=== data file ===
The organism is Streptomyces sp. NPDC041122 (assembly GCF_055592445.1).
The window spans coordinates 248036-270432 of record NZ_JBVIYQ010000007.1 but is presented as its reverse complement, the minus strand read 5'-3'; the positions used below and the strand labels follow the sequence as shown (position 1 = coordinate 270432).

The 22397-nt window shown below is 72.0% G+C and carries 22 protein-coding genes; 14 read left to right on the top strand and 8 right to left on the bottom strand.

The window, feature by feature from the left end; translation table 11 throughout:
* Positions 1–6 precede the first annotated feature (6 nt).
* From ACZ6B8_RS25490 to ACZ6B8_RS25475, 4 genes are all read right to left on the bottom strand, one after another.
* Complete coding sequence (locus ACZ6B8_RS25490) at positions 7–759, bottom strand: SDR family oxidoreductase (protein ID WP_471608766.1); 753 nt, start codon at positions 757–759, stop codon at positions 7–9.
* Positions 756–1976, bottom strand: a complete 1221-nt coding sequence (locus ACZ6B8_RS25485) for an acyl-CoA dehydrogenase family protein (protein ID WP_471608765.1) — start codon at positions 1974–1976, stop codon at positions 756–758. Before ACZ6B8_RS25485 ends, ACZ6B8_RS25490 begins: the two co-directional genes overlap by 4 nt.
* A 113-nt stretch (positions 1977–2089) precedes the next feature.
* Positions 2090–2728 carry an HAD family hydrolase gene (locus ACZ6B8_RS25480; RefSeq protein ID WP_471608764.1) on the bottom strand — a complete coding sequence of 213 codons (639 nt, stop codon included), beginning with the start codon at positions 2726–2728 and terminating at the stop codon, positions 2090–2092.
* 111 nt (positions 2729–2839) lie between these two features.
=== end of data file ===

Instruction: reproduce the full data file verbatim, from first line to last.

The organism is Streptomyces sp. NPDC041122 (assembly GCF_055592445.1).
The window spans coordinates 248036-270432 of record NZ_JBVIYQ010000007.1 but is presented as its reverse complement, the minus strand read 5'-3'; the positions used below and the strand labels follow the sequence as shown (position 1 = coordinate 270432).

The 22397-nt window shown below is 72.0% G+C and carries 22 protein-coding genes; 14 read left to right on the top strand and 8 right to left on the bottom strand.

The window, feature by feature from the left end; translation table 11 throughout:
* Positions 1–6 precede the first annotated feature (6 nt).
* From ACZ6B8_RS25490 to ACZ6B8_RS25475, 4 genes are all read right to left on the bottom strand, one after another.
* Complete coding sequence (locus ACZ6B8_RS25490) at positions 7–759, bottom strand: SDR family oxidoreductase (protein ID WP_471608766.1); 753 nt, start codon at positions 757–759, stop codon at positions 7–9.
* Positions 756–1976, bottom strand: a complete 1221-nt coding sequence (locus ACZ6B8_RS25485) for an acyl-CoA dehydrogenase family protein (protein ID WP_471608765.1) — start codon at positions 1974–1976, stop codon at positions 756–758. Before ACZ6B8_RS25485 ends, ACZ6B8_RS25490 begins: the two co-directional genes overlap by 4 nt.
* A 113-nt stretch (positions 1977–2089) precedes the next feature.
* Positions 2090–2728 carry an HAD family hydrolase gene (locus ACZ6B8_RS25480; RefSeq protein ID WP_471608764.1) on the bottom strand — a complete coding sequence of 213 codons (639 nt, stop codon included), beginning with the start codon at positions 2726–2728 and terminating at the stop codon, positions 2090–2092.
* 111 nt (positions 2729–2839) lie between these two features.